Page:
In this step, pressure levels within the two beds are made equal. The equalization of the pressures is done through a connection of the top ends or even the bottom ends of the two beds. Bed-2 is then pressurized to a high pressure with the gas drawn from Bed-1 (Yue et al. 2008).

Step 3

In this step, the feed is directed to Bed-2. The end streams are then recycles like in the case of Step 1.

Step 4

In this step, the same setting as in step 2 is initiated. This involves the equalization of the two pressures. The entire process could be presented in figure 2 below:

Figure 2: Schematic of the CO2 Adsorption Operation Unit

Steps 1 to 4 are adequate to complete one cycle. Within the same process, the feed may be introduced to the low pressure bed. This could be initiated in place of the high pressure bed. From the same process, a mathematical model could be developed as a way of stimulating all the four steps of the operation unit. The model would provide a way of assessing the unit performance for the CO2 adsorption and recovery from flue gas (Xu et al. 2002). In such a case, flue gas in the power plant is considered to be an only a binary mixture of nitrogen and carbon dioxide. This happens because the amount of nitrogen adsorbed within the bed is relatively small as compared to the amount of carbon dioxide (Li &Tezel 2007). Nitrogen is thus considered to be a non-adsorbing component. Again, the process’s theoretical energy, which is required, is calculated. The calculation takes the theoretical energy to be the sum of all energies required to recycle the gas from the lower pressure bed to high pressure bed. It is also considered from the aspect of pressurizing any bed from low pressure to high pressure as well as evacuating one bed from high pressure to low pressure (Lee, Keener & Yang 2009). The simulation results are presented in figure 3 below.

Figure 3: Pressure Equalization using Two Modes

In figure 3 above, pressure equalization as well as pressure resetting is shown for the operation unit. The pressure equalization could be done from the carbon dioxide rich end or from the nitrogen rich end. The CO2 rich end is represented by mode-1 while the N2 rich end is represented by mode-2 (Walton, Abney &LeVan 2006).


In the process of conducting the adsorption process, material and requirement consideration is first done. The materials need to be suitable and economical depending on the aspired product quantity and purity. Aspects like power supply, the course, and availability of the flue gas, activated carbon, HCl, and any other requirements need to be established first. This would not only ease the process, but would also enhance accuracy and the purity of the final product. Planning is also good for economical reasons. More importantly, suitable adsorbents for removing CO2 from flue gas should have a number of attributes. One of the properties is high capacity for CO2 adsorption. The high capacity is suitable for screening new adsorbents. In this case, considering high skills or adequate knowledge for the adsorption equilibrium is essential. The knowledge helps in the evaluation of potential adsorbents. Another key attribute is fast kinetics since adsorption kinetics influences the working adsorption within the dynamic processes like fix bed column adsorption.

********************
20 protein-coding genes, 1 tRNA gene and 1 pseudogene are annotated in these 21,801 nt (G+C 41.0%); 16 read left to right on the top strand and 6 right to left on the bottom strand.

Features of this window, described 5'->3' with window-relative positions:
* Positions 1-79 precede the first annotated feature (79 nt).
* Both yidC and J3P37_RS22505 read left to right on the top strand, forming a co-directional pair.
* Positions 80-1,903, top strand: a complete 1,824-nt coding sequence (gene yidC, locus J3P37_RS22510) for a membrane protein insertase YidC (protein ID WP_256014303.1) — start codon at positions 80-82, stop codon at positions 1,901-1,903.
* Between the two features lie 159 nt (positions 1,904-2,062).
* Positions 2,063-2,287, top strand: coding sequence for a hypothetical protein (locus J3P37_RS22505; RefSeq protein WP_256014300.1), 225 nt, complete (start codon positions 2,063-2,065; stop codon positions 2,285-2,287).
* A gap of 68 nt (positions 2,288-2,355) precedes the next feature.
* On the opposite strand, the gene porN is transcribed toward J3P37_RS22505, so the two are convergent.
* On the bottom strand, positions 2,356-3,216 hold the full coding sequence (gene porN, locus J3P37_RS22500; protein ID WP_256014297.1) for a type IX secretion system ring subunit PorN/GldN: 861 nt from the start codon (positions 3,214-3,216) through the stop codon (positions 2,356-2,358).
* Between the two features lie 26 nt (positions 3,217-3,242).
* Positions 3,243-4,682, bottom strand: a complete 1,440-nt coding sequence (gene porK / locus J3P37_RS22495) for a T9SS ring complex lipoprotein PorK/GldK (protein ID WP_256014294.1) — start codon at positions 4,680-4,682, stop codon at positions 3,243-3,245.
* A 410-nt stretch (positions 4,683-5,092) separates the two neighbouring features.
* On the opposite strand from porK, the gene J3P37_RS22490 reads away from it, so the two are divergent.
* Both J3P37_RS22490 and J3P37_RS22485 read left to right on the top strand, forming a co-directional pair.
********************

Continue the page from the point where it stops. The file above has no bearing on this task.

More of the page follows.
The third attribute to consider is high CO2 selectivity (Morris and Wheatley 2008). This attribute is critical given that it directly affects the purity degree of the product, which further affects the economy of the entire process. It is also important to consider the regeneration mild conditions. This would ensure the ease of the used adsorbent due to a meaningful selection of the right material for the CO2 separation. During extensive adsorption, stability need to be maintained throughout the desorption cycle (Pulido 2005). There should also be adequate tolerance to impurities such as moisture within the feed. Besides, the most important parameter to consider is the cost of the entire operation. A consideration of all these parameters would ensure the success of the adsorption process of CO2 from flue gas in a power plant.


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Appendix I

Table 1: Isothermal data (U.S. Army Corps of Engineers 2001)

The Contaminants Temperature K C (kPa) 1/n x/m
PCE 298 K 1.0 1.3×10–3 0.144  0.384
TCE 298 K 0.95 1.2×10–3 0.263 0.162
Benzene 298 K 0.388 0.79×10–3 0.131 0.152
Toluene 298 K 0.565 0.44×10–4 0.111 0.240

Table 2: Shows the isothermal data for activated carbon. The K and 1/n values are obtained at a temperature of 77 .

Appendix II

Estimation of Carbon amount for the Runtime Period

An application of safety factor of 100% to the total amount is two times the calculated amount (DEPARTMENT OF THE ARMY, U.S. Army Corps of Engineers 2001).

Appendix III

Estimating the Column Diameter, Depth, and Volume

Useful Information

Flow rate                                             = 1 m3/s.

Temperature of vapor stream              = 305 K.

Run time between carbon changes     = 5 months/vessel.

Number of carbon vessels                   = two (in series).

Atmospheric pressure                          = 87.6 kPa

Temperature of air phase                     = 289 K.

Adsorbent contaminants and the relative concentrations are

Perchloroethylene (PCE)        =15 ppmv.

Trichloroethylene (TCE)         =14 ppmv

Benzene                                  = 9 ppmv.

Toluene                                   = 5 ppmv.

Diameter Estimation

A = Q/V

Where, A         = Vessel cross-sectional area

Q         = Vapor flow rate

V         = Superficial velocity (Assumed to be 25 cm/s)


D =

Depth Estimate

H = depth of carbon in the vessel

The Vessel volume (Valenzuela & Myers1989)

Volume is given by:

Thus, volume of each empty vessel is 28.385m3

Appendix IV

Table 2: Technical Data about the Operation Unit

Variable Description
Carbon source Carbon Mining Company
CO2 Purity required 99.5%
Column Diameter 2.24m
Column Bed Area 3.942 m2
Column Volume 28.385 m3
Flow Rate 60 m3 /min
Superficial Velocity Rate 25cm/s
Bed Depth 7.2 m
EBCT (each column) 2 min
Weight of Activated carbon per Column per day 76.33 kg
Run Time 150 days


Appendix V

Partial Pressure Estimation

Appendix VI